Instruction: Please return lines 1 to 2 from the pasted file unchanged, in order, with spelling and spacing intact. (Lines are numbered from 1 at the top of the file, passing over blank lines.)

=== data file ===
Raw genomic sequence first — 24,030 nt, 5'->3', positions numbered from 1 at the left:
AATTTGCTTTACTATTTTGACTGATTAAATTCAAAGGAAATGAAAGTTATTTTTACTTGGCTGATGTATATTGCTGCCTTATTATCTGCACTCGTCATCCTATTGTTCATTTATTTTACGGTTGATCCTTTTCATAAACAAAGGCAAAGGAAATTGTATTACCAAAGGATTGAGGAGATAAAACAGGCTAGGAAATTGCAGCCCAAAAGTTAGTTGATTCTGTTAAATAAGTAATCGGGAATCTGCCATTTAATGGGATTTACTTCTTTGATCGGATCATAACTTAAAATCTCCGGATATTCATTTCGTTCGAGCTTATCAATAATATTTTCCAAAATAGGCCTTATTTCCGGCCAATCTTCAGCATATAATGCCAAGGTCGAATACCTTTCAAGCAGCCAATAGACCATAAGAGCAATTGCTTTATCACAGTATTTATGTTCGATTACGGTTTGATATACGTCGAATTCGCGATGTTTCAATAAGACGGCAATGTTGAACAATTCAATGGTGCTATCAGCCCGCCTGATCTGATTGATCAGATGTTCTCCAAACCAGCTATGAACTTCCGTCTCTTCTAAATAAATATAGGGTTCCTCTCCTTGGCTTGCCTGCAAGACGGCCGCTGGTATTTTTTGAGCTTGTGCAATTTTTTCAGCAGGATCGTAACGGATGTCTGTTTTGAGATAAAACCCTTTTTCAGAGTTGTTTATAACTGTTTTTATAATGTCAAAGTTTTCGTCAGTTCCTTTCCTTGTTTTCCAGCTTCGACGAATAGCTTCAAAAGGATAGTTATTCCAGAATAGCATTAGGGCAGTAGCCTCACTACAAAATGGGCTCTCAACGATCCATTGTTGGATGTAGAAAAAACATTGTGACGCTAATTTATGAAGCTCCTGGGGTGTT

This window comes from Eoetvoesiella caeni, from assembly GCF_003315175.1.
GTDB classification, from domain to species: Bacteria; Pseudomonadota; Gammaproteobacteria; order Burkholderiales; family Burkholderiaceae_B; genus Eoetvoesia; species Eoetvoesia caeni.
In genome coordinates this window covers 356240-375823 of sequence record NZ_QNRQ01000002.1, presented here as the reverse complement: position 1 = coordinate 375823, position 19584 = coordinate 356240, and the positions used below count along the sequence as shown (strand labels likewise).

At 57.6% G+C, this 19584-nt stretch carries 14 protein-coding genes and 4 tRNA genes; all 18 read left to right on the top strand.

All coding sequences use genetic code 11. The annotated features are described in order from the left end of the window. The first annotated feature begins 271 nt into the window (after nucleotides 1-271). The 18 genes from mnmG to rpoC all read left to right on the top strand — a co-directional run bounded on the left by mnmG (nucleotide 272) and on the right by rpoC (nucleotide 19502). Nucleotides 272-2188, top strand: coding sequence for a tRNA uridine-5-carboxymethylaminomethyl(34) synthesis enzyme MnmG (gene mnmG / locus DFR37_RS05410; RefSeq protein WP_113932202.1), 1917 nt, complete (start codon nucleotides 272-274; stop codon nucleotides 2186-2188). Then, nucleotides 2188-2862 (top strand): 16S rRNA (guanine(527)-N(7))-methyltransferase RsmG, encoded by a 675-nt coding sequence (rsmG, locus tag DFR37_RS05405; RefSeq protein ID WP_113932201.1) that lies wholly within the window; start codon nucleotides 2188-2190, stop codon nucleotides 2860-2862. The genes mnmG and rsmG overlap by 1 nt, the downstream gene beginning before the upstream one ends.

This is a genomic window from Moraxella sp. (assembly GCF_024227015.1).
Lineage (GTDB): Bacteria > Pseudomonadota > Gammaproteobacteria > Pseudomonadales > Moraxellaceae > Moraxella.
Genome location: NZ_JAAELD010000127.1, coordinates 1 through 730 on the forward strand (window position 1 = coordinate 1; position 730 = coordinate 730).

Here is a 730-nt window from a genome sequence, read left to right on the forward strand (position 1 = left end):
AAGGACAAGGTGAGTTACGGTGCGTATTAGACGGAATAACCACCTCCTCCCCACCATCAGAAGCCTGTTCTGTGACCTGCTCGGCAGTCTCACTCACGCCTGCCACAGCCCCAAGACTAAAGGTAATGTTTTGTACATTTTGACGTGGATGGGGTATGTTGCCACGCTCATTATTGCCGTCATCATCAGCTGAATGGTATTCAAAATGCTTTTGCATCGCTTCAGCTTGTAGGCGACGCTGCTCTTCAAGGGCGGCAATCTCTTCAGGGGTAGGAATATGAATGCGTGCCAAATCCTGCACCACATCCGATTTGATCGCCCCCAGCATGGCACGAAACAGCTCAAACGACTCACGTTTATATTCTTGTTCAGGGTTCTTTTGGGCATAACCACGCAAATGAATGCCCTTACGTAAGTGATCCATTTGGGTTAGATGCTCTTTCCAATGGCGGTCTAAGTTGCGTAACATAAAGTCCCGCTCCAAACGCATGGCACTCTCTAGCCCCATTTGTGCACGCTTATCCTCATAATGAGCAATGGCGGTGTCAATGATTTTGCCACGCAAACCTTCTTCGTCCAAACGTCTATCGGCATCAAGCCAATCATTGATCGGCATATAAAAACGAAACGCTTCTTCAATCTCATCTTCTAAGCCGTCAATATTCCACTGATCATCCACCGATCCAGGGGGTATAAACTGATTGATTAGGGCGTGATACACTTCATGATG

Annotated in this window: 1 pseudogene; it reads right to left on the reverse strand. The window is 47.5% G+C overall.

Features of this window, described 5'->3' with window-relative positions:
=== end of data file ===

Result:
Raw genomic sequence first — 24,030 nt, 5'->3', positions numbered from 1 at the left:
AATTTGCTTTACTATTTTGACTGATTAAATTCAAAGGAAATGAAAGTTATTTTTACTTGGCTGATGTATATTGCTGCCTTATTATCTGCACTCGTCATCCTATTGTTCATTTATTTTACGGTTGATCCTTTTCATAAACAAAGGCAAAGGAAATTGTATTACCAAAGGATTGAGGAGATAAAACAGGCTAGGAAATTGCAGCCCAAAAGTTAGTTGATTCTGTTAAATAAGTAATCGGGAATCTGCCATTTAATGGGATTTACTTCTTTGATCGGATCATAACTTAAAATCTCCGGATATTCATTTCGTTCGAGCTTATCAATAATATTTTCCAAAATAGGCCTTATTTCCGGCCAATCTTCAGCATATAATGCCAAGGTCGAATACCTTTCAAGCAGCCAATAGACCATAAGAGCAATTGCTTTATCACAGTATTTATGTTCGATTACGGTTTGATATACGTCGAATTCGCGATGTTTCAATAAGACGGCAATGTTGAACAATTCAATGGTGCTATCAGCCCGCCTGATCTGATTGATCAGATGTTCTCCAAACCAGCTATGAACTTCCGTCTCTTCTAAATAAATATAGGGTTCCTCTCCTTGGCTTGCCTGCAAGACGGCCGCTGGTATTTTTTGAGCTTGTGCAATTTTTTCAGCAGGATCGTAACGGATGTCTGTTTTGAGATAAAACCCTTTTTCAGAGTTGTTTATAACTGTTTTTATAATGTCAAAGTTTTCGTCAGTTCCTTTCCTTGTTTTCCAGCTTCGACGAATAGCTTCAAAAGGATAGTTATTCCAGAATAGCATTAGGGCAGTAGCCTCACTACAAAATGGGCTCTCAACGATCCATTGTTGGATGTAGAAAAAACATTGTGACGCTAATTTATGAAGCTCCTGGGGTGTT